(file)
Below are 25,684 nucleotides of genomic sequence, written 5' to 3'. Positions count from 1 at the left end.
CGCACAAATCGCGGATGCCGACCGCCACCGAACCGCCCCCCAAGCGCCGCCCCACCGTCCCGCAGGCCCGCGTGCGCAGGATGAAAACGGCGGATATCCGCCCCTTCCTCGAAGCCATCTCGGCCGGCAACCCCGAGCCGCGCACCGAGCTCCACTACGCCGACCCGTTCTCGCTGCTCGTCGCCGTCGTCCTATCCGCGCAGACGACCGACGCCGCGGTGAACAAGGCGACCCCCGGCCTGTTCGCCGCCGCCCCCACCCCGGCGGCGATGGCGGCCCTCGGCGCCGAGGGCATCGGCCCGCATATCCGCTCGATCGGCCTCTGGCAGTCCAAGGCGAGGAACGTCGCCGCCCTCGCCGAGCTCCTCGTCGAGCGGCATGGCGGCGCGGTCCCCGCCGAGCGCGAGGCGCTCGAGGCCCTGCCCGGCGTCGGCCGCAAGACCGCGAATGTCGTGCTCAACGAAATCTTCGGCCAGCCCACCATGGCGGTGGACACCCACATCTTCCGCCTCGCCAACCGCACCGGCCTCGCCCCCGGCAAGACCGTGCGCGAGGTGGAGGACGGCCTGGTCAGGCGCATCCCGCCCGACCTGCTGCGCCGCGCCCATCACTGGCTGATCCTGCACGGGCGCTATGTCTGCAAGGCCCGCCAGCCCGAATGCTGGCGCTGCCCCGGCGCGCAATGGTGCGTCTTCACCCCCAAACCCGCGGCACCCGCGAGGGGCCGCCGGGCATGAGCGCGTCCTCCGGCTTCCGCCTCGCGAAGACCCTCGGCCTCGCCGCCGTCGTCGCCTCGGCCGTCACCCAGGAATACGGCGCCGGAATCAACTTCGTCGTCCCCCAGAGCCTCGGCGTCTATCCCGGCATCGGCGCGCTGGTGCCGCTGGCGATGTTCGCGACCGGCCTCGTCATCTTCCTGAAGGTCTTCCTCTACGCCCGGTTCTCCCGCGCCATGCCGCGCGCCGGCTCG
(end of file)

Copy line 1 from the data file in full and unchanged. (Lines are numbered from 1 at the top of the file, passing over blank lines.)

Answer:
Below are 25,684 nucleotides of genomic sequence, written 5' to 3'. Positions count from 1 at the left end.